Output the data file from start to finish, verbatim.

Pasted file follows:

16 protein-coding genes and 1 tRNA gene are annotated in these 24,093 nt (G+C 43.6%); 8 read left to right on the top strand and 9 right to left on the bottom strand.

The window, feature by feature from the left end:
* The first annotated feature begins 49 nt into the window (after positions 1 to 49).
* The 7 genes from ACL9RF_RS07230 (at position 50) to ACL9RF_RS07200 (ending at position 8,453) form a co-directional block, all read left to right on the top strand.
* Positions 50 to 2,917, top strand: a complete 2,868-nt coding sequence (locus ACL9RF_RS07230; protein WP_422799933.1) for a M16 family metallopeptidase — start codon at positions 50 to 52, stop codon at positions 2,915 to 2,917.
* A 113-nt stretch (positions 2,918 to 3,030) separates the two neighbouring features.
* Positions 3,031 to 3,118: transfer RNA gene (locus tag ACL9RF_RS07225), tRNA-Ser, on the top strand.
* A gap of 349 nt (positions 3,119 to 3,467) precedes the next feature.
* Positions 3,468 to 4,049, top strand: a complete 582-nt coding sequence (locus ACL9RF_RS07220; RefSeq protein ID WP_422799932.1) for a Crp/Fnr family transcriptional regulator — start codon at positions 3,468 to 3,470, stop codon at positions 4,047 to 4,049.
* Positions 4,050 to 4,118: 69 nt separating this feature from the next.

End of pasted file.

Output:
16 protein-coding genes and 1 tRNA gene are annotated in these 24,093 nt (G+C 43.6%); 8 read left to right on the top strand and 9 right to left on the bottom strand.

The window, feature by feature from the left end:
* The first annotated feature begins 49 nt into the window (after positions 1 to 49).
* The 7 genes from ACL9RF_RS07230 (at position 50) to ACL9RF_RS07200 (ending at position 8,453) form a co-directional block, all read left to right on the top strand.
* Positions 50 to 2,917, top strand: a complete 2,868-nt coding sequence (locus ACL9RF_RS07230; protein WP_422799933.1) for a M16 family metallopeptidase — start codon at positions 50 to 52, stop codon at positions 2,915 to 2,917.
* A 113-nt stretch (positions 2,918 to 3,030) separates the two neighbouring features.
* Positions 3,031 to 3,118: transfer RNA gene (locus tag ACL9RF_RS07225), tRNA-Ser, on the top strand.
* A gap of 349 nt (positions 3,119 to 3,467) precedes the next feature.
* Positions 3,468 to 4,049, top strand: a complete 582-nt coding sequence (locus ACL9RF_RS07220; RefSeq protein ID WP_422799932.1) for a Crp/Fnr family transcriptional regulator — start codon at positions 3,468 to 3,470, stop codon at positions 4,047 to 4,049.
* Positions 4,050 to 4,118: 69 nt separating this feature from the next.